Thursday, January 12, 2006
old-school pen and ink
Until recently, I never really worked in pen and ink. That is, whenever I drew in black and white, I worked mainly with brushes. I was never a fan of modern cross-hatching styles and was always more interested in artists who drew 1 precise line over 50 little hatched ones. One time a friend of mine who was very good with pen and ink tried to teach me how to use nib-pens and was horrifed to find out I didn't even know how to hold one correctly.
However, a couple of winters ago, I re-discovered the work of some old-school pen and ink masters and I was absolutely floored. I had seen some examples of work by guys like Joseph Clement Coll, Charles Dana Gibson and Franklin Booth years before, but at that time I didn't even understand how the work was done. I thought it was some form of print-making or something. When I saw it again recently, I GOT it. These guys were just incredible artists, and treated pen-and-ink work like oil-painting -- only they just built up their tones using lines not colour. My favourite of the old masters is Orson Lowell, and I discovered his work mostly through the fine "Illustration" magazine put out by Jim Vadeboncoeur. If you like pen-and-ink illustration, especially from it's glory days in the early part of the 20th century, I highly recommend you try and find his work -- its unequalled.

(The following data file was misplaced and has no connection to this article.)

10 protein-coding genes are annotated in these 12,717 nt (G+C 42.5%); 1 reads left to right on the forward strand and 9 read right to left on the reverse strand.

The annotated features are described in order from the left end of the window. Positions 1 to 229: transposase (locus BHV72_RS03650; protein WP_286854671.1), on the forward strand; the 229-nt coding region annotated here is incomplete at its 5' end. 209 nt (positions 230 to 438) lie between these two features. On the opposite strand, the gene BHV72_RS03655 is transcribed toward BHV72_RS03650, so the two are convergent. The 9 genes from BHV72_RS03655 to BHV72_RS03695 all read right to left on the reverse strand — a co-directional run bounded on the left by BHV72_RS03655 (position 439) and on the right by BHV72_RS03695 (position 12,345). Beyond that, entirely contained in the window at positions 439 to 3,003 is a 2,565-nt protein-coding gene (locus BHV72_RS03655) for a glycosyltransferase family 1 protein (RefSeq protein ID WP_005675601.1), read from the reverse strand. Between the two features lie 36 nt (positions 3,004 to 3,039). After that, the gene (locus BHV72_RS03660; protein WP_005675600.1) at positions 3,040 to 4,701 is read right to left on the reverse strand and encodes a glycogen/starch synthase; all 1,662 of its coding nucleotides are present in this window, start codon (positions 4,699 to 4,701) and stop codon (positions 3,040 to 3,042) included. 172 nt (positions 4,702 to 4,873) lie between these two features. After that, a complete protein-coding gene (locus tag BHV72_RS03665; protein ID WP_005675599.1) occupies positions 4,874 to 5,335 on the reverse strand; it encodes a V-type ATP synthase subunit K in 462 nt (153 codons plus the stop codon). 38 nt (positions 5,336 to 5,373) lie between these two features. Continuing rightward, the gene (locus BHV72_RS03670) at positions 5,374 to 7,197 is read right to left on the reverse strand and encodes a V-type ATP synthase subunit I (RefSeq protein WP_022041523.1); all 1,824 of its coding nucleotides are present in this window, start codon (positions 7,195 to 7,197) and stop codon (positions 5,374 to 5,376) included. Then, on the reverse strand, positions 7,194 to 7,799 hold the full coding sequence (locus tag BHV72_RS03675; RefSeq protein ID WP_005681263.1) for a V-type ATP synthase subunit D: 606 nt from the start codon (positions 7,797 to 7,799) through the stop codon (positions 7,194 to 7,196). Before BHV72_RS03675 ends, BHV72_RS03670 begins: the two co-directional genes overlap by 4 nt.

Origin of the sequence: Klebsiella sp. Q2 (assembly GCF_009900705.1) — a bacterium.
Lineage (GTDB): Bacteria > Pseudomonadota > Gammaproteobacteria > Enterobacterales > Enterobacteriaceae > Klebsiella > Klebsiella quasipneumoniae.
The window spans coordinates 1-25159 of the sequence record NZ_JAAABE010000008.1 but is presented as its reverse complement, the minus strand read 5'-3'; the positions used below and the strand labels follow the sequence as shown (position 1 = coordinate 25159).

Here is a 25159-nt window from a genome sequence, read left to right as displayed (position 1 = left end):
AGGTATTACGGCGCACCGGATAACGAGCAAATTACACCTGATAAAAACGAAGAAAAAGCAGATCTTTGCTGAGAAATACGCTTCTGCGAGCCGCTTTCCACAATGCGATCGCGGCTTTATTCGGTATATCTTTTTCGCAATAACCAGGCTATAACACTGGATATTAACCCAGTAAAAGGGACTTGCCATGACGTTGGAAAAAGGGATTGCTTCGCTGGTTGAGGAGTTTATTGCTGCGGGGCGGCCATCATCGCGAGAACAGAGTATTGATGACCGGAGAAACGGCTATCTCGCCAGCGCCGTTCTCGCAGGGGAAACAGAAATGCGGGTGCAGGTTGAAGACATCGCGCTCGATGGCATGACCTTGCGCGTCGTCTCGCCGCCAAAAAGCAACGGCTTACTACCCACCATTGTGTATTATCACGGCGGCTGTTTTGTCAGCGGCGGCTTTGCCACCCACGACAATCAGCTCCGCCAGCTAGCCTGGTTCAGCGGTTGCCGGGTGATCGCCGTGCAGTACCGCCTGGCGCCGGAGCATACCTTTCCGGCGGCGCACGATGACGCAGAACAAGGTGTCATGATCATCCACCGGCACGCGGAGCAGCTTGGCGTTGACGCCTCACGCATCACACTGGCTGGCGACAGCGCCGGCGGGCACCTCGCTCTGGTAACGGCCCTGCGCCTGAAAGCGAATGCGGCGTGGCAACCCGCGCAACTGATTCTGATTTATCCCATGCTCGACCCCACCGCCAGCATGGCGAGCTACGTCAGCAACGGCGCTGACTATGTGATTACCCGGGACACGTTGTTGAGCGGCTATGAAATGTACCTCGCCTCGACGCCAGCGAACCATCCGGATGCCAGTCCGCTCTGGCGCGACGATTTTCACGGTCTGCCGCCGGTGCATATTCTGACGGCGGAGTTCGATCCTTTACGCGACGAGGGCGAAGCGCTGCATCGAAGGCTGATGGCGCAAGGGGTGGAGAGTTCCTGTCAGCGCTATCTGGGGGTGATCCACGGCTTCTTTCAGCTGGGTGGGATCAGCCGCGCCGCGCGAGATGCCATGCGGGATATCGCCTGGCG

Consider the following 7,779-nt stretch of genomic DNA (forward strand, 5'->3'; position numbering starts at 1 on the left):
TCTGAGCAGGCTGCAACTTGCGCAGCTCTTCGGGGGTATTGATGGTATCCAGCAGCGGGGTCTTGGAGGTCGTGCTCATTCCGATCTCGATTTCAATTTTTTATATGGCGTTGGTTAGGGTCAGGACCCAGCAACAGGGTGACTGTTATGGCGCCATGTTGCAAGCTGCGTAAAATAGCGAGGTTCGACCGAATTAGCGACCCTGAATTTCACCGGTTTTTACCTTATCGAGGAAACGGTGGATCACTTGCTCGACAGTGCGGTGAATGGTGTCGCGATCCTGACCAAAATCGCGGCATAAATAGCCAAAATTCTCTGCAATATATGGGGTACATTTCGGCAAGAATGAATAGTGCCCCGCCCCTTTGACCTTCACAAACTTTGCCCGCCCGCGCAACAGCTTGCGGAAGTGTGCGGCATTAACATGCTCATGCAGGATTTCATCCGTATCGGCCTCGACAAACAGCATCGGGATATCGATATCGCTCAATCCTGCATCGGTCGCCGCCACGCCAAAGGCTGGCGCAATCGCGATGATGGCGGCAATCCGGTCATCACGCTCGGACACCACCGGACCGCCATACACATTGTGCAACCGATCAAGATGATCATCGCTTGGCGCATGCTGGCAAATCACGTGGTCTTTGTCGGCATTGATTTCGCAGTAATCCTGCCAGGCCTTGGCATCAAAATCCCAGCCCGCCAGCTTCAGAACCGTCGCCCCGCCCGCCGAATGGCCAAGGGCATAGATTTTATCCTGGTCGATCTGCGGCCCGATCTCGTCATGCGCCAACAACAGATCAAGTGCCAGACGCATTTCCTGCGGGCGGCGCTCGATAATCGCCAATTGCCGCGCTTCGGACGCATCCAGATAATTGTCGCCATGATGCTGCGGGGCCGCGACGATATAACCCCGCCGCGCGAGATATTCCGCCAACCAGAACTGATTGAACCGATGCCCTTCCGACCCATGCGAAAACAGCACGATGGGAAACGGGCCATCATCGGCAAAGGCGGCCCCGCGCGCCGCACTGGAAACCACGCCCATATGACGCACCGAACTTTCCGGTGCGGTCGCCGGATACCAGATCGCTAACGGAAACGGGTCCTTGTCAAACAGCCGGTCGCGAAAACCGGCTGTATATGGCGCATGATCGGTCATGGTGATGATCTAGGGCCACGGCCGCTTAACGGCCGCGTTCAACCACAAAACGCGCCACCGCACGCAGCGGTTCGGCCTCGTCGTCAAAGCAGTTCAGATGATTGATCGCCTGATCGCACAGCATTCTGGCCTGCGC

The above sketches are my attempts to play around with pen-and-ink. I don't do much of it, still prefering to use brushes, but I have at least learned to hold a pen correctly. They were all drawn from an issue of "Slam!", an NBA basketball magazine. See if you can guess which players I've messed up the likeness on...
Posted by Michael Cho